They are the future for Glasgow and the west of Scotland's economy and are working hard to achieve success in the face of continuing economic hardship.
Many new businesses are struggling to take off because of the economic downturn, and this new column will offer advice for potential start-ups.
Each company will answer the same questions about their business and their answers will appear in the Evening Times each Wednesday. This week we talk to Chris Rafferty, a freelance illustrator and graphic designer
What does your
I offer a range of services, from illustration work to art direction and graphic design. I can produce content for books and magazines, album artwork, comics, clothing, storyboarding - anything where illustration work may be required.
I have been asked to produce artist's impressions of products for catalogues, as well as working on set designs for TV and film.
I also produce personally commissioned artwork just for hanging on your wall if you want it.
As a graphic designer, I do a lot of branding and design content for print and digital media. So things like website design, logo design, layout for print, app design, adverts, posters and that kind of stuff.
I also offer creative ideas for advertising and other promotional material, where I might produce the final piece myself or work with others to complete the job - such as art directing photographers and film makers. I never work from templates, meaning everything I produce is bespoke to my client.
Where are you based?
I work partly from my home in the South Side of Glasgow, and partly in the DEG (Digital Enterprise Glasgow) office in the Glasgow Business Hub at the Pacific Quay.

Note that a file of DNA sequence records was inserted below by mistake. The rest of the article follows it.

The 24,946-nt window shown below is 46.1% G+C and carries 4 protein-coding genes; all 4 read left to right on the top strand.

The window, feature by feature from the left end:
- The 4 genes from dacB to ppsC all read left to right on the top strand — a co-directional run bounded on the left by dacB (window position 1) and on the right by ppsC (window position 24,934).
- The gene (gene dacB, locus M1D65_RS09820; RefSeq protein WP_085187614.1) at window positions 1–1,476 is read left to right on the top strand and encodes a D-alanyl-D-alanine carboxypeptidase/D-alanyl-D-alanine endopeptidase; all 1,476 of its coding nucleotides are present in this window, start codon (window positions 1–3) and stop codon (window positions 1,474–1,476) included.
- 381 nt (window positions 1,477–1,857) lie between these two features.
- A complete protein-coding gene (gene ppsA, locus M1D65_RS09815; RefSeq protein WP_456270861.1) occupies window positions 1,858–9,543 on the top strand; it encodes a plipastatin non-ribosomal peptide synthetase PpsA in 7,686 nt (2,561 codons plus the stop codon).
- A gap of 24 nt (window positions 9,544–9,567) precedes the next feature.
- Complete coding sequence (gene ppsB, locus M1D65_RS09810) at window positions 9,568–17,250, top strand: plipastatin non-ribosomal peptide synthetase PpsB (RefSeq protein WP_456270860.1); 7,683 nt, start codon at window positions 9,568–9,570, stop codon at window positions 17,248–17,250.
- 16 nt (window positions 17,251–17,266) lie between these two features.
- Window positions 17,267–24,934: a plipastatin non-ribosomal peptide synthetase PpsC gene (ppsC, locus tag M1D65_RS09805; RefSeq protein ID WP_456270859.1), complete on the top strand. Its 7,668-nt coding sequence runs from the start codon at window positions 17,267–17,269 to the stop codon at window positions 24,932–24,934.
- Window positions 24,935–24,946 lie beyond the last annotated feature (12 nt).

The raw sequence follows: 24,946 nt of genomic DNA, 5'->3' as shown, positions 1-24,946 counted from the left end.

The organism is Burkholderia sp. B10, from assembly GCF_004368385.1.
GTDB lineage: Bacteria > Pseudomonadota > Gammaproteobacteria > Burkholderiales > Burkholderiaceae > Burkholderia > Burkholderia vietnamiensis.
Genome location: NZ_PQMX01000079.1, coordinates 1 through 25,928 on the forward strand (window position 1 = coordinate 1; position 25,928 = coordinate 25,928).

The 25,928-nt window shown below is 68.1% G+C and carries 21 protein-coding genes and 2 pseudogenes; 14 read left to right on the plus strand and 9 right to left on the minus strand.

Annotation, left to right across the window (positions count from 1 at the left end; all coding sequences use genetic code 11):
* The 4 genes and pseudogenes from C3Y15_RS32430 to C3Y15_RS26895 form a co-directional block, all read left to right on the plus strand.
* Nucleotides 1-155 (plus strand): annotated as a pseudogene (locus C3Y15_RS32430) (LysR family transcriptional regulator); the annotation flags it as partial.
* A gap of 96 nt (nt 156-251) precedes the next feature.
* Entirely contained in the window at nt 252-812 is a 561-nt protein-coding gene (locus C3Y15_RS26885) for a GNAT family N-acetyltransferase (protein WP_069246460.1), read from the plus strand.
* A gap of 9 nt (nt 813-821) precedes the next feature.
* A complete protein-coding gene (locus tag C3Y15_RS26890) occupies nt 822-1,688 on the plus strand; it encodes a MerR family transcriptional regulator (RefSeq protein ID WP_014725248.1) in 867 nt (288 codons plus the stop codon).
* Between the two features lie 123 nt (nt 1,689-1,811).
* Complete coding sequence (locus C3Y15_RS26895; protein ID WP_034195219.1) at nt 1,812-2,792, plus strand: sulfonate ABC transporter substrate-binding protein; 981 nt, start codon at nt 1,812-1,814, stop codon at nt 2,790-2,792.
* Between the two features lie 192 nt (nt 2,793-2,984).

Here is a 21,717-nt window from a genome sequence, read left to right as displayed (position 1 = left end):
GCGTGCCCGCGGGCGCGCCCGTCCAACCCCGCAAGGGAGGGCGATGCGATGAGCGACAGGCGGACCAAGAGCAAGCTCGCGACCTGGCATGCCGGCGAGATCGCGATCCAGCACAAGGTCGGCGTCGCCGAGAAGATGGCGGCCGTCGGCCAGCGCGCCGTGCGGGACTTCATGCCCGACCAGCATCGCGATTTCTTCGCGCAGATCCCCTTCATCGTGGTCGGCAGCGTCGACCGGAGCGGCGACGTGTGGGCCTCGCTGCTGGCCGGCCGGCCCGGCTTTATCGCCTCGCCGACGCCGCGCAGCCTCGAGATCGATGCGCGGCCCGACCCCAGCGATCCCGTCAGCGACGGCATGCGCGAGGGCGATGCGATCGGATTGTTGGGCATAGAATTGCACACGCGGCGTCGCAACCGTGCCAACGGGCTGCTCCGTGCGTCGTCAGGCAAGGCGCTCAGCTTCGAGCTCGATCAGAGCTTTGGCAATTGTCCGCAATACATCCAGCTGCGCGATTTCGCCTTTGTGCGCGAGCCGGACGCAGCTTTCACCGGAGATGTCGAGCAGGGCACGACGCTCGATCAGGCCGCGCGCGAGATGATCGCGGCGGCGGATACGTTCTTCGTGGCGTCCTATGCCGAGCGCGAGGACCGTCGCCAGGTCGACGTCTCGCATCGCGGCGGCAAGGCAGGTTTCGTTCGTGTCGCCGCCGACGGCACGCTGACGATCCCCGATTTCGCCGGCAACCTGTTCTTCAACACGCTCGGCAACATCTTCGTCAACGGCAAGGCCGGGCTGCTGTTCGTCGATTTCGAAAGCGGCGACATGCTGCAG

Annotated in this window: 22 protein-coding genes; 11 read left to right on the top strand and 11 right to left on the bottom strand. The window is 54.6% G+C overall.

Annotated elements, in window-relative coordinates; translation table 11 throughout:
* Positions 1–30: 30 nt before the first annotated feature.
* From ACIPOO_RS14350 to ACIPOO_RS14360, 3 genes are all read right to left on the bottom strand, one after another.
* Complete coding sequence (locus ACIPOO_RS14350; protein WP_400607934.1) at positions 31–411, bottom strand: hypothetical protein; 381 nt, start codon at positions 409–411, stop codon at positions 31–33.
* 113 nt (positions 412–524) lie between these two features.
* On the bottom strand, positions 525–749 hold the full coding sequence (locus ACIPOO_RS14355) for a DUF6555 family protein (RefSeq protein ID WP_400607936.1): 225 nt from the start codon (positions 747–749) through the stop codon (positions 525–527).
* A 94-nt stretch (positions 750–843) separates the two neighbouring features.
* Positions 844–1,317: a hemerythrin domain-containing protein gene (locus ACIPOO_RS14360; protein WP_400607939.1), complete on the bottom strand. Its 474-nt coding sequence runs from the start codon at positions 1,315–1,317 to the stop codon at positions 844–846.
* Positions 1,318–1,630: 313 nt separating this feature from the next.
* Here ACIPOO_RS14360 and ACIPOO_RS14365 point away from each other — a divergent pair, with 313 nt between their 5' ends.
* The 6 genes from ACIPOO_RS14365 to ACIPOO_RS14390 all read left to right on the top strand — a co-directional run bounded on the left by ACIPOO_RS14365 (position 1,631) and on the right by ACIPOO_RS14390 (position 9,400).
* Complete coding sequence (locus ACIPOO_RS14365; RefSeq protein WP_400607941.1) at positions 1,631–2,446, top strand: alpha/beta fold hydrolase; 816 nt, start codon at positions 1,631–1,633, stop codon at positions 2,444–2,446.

How did you get started?
I started off my business working from home.
What is your background?
When I left school I wanted to work in the art departments of film and TV productions - focusing mainly on storyboarding.
I decided not to attend art school and studied Film and English Literature at Glasgow University instead, earning a masters degree.
While working on my own artwork, and exhibiting pieces in the UK and American galleries, I worked in film and TV a little, gradually growing more interested in design work.
I really liked things like concept art for films and fashion designs and so started up an online gallery with my girlfriend, selling design based art, as well as our own work and by other UK illustrators.
Eventually I went back into education and studied Graphic Design before being offered a job with an adverting and design agency.
What is your top tip?
Don't settle for some-thing because it's easy or because it's what you already have. Keep working towards getting what you actually want.
How long has your business been running?
Has anyone helped you get started and how?
I had been made redundant from my previous job and so was unemployed for a while.
The job centre offered lots of help when it came to starting up my own company and put me in touch with various agencies as well as a business mentor.
I was given an office by the DEG which has given me space to work and have meetings, but also connected me to other new creative businesses.
What was your first deal?
My first project as a freelancer was actually a pretty big one, and it is still going on.
For the past few months I have been working on the branding for a new business hub that is opening soon in Falkirk.
This involved everything from logo design and signage, to advertising and promotional material.